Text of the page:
Skip to main content

Coming to visit? Ticketed entry is in place to safely manage your visit so please book ahead. Need to cancel or rejig? Email bookings@npg.gov.au

Menu

The National Portrait Gallery acknowledges the Traditional Custodians of Country throughout Australia and recognises the continuing connection to lands, waters and communities. We pay our respect to Aboriginal and Torres Strait Islander cultures and to Elders both past and present.

Aboriginal and Torres Strait Islander viewers are warned that this website contains images of deceased persons.

Self portrait

1900
Agnes Goodsir

oil on canvas (frame: 102 cm x 78 cm depth 7 cm)

Born in Portland in south-west Victoria, Agnes Goodsir (1864–1939) initially painted still life before applying herself to the challenge of portraiture. During the late nineteenth century she studied at the Bendigo School of Mines in Victoria under the tutelage of the artist Arthur Woodward, who insisted that students be exposed to international cultural circles. Goodsir set her sights on Great Britain and France, venturing overseas to 'find herself' at the mature age of 36. She enrolled at the Parisian art schools of the day: the Académie Delécluse, the Académie Colarossi and the Académie Julian. Her works were featured in the seasonal salons of Paris, gaining her significant attention and resulting in a steady flow of commissions. She moved to London (where she also exhibited at the Royal Academy and the Royal Institute) prior to the onset of the First World War. Resettling in Paris in 1921, Goodsir made her home in rue de l’Odeon on the Left Bank with her companion and muse, Rachel Dunn, who appeared in many of her paintings. In 1926, Goodsir was made a member of France's Société Nationale des Beaux Arts, one of few Australians to receive the honour. She returned to Australia in 1927 for several months, bringing a large selection of her work for solo exhibitions in both Melbourne and Sydney, and receiving significant media attention as a result. Goodsir died in Paris in 1939, leaving the majority of her estate to Dunn.

Gift of Rosemary Neilson 2021

Artist and subject

Agnes Goodsir (age 36 in 1900)

Subject professions

Visual arts and crafts

Related information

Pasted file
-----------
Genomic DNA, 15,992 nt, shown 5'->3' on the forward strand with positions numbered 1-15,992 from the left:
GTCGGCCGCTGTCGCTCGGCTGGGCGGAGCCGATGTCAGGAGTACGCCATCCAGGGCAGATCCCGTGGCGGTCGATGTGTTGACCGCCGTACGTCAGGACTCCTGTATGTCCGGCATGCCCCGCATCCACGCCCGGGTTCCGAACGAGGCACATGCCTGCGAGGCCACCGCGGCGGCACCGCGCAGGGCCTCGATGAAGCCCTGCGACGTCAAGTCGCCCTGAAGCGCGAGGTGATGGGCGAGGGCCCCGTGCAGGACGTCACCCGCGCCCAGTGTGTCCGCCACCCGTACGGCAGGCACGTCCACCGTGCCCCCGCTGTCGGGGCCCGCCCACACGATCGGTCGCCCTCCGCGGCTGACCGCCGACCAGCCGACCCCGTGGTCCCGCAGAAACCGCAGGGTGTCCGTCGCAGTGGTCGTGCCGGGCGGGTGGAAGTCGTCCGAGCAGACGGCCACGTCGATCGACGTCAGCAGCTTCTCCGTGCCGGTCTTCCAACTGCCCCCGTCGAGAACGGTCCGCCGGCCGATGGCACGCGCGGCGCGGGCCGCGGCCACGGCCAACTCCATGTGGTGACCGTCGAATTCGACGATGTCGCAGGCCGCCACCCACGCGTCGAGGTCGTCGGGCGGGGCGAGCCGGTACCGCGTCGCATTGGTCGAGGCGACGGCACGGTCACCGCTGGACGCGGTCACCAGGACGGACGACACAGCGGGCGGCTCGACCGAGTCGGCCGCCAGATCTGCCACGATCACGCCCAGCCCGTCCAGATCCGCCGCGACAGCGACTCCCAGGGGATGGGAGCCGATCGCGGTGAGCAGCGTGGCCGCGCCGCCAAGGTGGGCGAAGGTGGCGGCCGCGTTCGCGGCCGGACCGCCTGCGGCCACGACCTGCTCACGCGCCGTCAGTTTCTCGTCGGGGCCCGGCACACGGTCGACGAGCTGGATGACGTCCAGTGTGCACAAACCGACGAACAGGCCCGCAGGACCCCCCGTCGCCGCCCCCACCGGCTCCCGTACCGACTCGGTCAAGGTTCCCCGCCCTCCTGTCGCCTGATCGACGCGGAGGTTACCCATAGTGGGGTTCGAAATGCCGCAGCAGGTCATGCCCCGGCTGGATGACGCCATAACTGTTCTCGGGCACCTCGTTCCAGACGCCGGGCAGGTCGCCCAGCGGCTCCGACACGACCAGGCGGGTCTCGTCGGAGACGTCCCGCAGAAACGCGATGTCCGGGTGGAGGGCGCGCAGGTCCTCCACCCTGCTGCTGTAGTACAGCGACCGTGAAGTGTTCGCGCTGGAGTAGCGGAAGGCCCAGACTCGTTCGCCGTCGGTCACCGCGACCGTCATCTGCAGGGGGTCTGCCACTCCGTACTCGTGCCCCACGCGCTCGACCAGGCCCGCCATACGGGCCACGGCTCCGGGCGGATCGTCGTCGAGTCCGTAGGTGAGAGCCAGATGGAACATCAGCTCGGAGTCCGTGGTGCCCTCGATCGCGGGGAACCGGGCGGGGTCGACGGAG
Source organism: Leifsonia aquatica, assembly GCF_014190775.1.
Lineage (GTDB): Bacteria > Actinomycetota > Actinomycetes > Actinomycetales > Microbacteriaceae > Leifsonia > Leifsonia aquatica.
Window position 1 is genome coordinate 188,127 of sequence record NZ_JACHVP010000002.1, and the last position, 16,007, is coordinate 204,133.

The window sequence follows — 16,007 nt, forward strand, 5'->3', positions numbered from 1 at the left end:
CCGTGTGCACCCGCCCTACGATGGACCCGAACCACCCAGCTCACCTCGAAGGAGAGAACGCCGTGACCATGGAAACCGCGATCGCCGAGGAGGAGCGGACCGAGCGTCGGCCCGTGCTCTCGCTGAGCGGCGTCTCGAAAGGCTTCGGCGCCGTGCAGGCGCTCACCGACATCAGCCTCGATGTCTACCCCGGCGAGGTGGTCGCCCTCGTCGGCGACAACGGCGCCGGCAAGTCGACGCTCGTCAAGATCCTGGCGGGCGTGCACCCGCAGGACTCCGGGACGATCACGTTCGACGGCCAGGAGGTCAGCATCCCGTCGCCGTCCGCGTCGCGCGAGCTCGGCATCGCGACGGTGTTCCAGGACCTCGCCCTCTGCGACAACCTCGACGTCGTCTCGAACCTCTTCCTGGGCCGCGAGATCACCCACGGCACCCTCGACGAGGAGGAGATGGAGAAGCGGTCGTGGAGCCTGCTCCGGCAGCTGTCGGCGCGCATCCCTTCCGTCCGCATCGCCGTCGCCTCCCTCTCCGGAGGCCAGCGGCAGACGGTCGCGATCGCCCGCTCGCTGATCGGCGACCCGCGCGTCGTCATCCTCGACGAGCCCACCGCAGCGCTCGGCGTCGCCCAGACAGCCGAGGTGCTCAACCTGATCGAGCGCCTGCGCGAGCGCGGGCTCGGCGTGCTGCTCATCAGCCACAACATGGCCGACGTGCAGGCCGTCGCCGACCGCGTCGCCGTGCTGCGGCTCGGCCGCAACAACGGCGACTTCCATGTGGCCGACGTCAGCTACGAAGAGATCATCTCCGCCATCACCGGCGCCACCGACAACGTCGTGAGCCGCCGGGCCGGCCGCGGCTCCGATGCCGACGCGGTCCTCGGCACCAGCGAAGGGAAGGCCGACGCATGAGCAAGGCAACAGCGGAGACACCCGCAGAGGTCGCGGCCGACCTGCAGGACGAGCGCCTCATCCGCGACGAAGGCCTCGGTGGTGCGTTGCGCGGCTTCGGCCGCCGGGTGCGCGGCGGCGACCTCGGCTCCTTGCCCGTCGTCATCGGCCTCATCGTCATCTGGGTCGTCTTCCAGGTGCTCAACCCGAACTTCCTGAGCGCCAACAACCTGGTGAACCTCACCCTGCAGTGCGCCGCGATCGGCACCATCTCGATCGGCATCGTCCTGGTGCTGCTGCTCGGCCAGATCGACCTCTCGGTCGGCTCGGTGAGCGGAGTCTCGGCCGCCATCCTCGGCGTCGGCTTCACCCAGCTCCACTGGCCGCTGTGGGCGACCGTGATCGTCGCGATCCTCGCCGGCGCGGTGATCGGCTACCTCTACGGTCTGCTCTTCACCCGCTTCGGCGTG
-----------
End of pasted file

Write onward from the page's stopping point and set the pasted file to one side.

The Companion

Permanent collection catalogue

Café and shop

On one level The Companion talks about the most famous and frontline Australians, but on another it tells us about ourselves: who we read, who we watch, who we listen to, who we cheer for, who we aspire to be, and who we'll never forget. The Companion is available to buy online and in the Portrait Gallery Store.

Girl with Cigarette, c. 1925 by Agnes Goodsir
Girl with Cigarette, c. 1925 by Agnes Goodsir
Girl with Cigarette, c. 1925 by Agnes Goodsir
Girl with Cigarette, c. 1925 by Agnes Goodsir

Agnes enigma

Magazine article by Karen Quinlan AM, 2019

Karen Quinlan considers the case of Agnes Goodsir, whose low profile in Australia belies her overseas acclaim.

The National Portrait Gallery building front entrance
The National Portrait Gallery building front entrance
The National Portrait Gallery building front entrance
The National Portrait Gallery building front entrance

The Gallery

Visit us, learn with us, support us or work with us! Here’s a range of information about planning your visit, our history and more!

© National Portrait Gallery 2021
King Edward Terrace, Parkes
Canberra, ACT 2600, Australia

Phone +61 2 6102 7000
Fax +61 2 6102 7001
ABN: 54 74 277 1196

The National Portrait Gallery acknowledges the Traditional Custodians of Country throughout Australia and recognises the continuing connection to lands, waters and communities. We pay our respect to Aboriginal and Torres Strait Islander cultures and to Elders both past and present.

Aboriginal and Torres Strait Islander viewers are warned that this website contains images of deceased persons.

The National Portrait Gallery is an Australian Government Agency